Media in Hong Kong are worrying that the new security law imposed by Bejing could lead to limitations in freedom of speech and discussion of sensitive issues. The island might eventually become a copy of the mainland China.
After months of civil unrest and the coronavirus outbreak, it is hoped that the normal life can eventually return to Hong Kong. Unfortunately, Beijing announced to impose a new national security law on the city that raise the debt to the next level.
Last week, a resolution was submitted to the annual meeting in the National People’s Congress which is China’s top legislative body. It allows the NPC’s standing committee to pass a security law for Hong Kong. The resolution stated that to “prevent, frustrate and punish any secessionist or subversive activity, the organizing of terrorist acts, and other acts that seriously threaten national security, as well as activities of foreign and external interference in Hong Kong,” and is expected to pass on Thursday.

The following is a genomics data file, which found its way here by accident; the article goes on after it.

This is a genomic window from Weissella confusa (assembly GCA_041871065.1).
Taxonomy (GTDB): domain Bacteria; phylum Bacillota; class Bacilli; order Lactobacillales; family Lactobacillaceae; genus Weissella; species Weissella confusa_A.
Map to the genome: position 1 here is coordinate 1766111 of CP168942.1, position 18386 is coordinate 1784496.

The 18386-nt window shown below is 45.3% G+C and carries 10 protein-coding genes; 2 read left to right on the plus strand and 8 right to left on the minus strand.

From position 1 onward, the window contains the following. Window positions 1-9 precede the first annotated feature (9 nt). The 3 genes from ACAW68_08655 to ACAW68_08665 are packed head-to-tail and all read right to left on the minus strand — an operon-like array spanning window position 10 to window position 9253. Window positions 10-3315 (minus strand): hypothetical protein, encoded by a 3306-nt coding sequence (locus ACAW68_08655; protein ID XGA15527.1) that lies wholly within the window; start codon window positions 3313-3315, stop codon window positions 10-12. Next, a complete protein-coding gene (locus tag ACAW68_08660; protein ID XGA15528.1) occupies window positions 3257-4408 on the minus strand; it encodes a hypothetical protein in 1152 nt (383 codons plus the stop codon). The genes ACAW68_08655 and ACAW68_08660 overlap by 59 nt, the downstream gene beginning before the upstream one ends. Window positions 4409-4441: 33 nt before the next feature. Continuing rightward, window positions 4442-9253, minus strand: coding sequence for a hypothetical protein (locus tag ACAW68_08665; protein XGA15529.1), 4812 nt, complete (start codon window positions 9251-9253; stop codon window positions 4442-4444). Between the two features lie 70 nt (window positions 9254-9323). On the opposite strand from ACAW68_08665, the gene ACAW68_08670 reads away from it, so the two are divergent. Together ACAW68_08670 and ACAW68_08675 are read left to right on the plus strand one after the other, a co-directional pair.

Media in Hong Kong concerns that the security law will severely limit freedoms and discussion of sensitive issues. The law is conceived to target critics of the government including activists, journalists and lawyers. Those who break the law will be sent to jail for “spreading rumors or slanders or any other means”. If the law does not clearly and narrowly defined, it is likely to use as a powerful tool to muffle opposition voices. At that time, Hong Kong would become more alike than mainland China.